Veterans Affairs Places 45 IT Projects Under Review
The VA made use of the federal government's new IT Dashboard, which is aimed at providing increased visibility into government IT spending.
The VA's audit is part of a broader review of the department's 300 IT projects ordered by Shinseki, and comes on the heels of the announcement of new project management processes, known as the Project Management Accountability System, to increase oversight of the VA's IT projects and budget.
PMAS requires that projects have milestones in place for delivering new functionality. Projects that don't meet those milestones receive increased scrutiny. Three missed milestones are grounds for stalling and reassessing the projects.
"Our goal is to increase our success rate for our systems development projects," said the VA's new CIO, Roger Baker. "PMAS and the IT Dashboard will be critical indicators of whether our IT projects are on schedule and on budget, and if they are not, we will take swift action to cut down on waste and redundancy."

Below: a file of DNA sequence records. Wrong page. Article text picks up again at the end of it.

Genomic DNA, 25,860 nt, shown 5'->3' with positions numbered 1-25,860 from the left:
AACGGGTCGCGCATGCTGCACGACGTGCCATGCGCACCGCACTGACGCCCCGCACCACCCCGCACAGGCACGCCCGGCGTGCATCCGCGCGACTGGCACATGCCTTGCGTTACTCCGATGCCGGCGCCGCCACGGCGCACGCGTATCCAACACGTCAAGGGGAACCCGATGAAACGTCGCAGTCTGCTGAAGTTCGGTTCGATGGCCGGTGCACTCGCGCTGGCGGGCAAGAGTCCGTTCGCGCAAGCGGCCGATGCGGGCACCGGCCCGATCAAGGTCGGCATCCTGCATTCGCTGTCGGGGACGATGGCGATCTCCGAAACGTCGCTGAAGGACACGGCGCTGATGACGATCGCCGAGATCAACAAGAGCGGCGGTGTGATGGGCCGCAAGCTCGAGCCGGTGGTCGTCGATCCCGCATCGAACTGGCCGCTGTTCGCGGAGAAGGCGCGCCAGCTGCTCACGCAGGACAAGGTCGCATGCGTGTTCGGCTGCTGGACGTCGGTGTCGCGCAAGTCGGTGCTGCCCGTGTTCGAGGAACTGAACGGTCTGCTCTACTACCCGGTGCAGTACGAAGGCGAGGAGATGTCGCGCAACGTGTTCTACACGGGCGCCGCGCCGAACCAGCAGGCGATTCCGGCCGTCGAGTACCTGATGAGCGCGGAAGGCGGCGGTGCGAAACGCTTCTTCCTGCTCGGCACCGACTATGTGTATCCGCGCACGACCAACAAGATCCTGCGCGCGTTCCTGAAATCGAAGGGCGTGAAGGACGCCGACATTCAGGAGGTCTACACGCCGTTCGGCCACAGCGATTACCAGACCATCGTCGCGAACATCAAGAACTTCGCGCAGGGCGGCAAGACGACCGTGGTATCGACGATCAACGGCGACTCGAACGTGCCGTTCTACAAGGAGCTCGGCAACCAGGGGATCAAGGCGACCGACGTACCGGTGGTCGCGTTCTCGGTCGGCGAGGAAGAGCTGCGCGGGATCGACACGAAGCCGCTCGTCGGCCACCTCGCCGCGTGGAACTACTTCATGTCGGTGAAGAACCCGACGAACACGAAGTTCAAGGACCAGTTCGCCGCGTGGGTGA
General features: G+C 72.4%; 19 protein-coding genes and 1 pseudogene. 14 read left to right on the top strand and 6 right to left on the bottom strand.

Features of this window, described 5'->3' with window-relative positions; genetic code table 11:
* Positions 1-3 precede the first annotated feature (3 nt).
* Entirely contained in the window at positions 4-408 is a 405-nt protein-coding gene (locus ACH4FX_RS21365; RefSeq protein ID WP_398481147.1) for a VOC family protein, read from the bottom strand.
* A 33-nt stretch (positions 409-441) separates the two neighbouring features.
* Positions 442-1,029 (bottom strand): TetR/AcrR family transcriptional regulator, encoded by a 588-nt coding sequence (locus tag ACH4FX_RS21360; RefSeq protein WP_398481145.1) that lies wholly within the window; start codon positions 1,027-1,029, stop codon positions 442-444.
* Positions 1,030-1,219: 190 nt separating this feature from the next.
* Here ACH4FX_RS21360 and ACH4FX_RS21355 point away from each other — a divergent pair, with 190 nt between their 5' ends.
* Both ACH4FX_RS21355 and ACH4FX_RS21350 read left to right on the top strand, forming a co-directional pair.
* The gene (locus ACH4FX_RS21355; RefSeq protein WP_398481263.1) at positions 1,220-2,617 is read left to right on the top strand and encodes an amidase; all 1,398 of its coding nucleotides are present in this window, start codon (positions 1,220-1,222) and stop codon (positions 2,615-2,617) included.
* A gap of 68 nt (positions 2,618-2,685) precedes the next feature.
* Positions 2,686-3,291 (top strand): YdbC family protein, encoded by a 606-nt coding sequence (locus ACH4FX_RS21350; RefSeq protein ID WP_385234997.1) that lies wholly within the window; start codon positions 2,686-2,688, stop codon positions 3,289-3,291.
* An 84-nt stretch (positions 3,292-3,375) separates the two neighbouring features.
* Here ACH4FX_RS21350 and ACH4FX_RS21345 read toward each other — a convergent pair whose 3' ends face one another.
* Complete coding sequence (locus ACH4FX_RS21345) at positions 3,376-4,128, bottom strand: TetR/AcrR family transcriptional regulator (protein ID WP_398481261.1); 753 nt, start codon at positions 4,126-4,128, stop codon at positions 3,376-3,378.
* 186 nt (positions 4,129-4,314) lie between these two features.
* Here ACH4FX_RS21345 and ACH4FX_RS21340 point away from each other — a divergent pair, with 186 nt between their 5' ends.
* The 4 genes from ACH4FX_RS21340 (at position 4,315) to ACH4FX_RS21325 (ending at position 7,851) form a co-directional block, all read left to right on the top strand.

Kundra said more agencies will likely follow in the VA's footsteps in coming months. Federal agencies have until August 1 to re-evaluate their IT investments. OMB analysts who went line-by-line over the federal IT budget earlier this year have been meeting with CIOs and other federal government IT leaders to discuss projects that appear to be over-budget or under-performing.
At a meeting last week of the Federal CIO Council, a group that includes all agency-level federal government CIOs, Kundra urged agency CIOs to put in place management changes to ensure that they use the data available via the IT Dashboard. To spur concrete action, Kundra will require agencies to provide detailed action plans for doing so. "The dashboard is just the beginning, not the end, of accountability," he said.
The IT Dashboard has received more than 20 million hits since launching three weeks ago, and will soon add features to enlist the public in the fight against wasteful or underperforming IT projects, including blog comments, the ability to communicate with the CIO's office through Facebook, and the use of tools that allow the public to evaluate and rank ideas for overhauling government IT.
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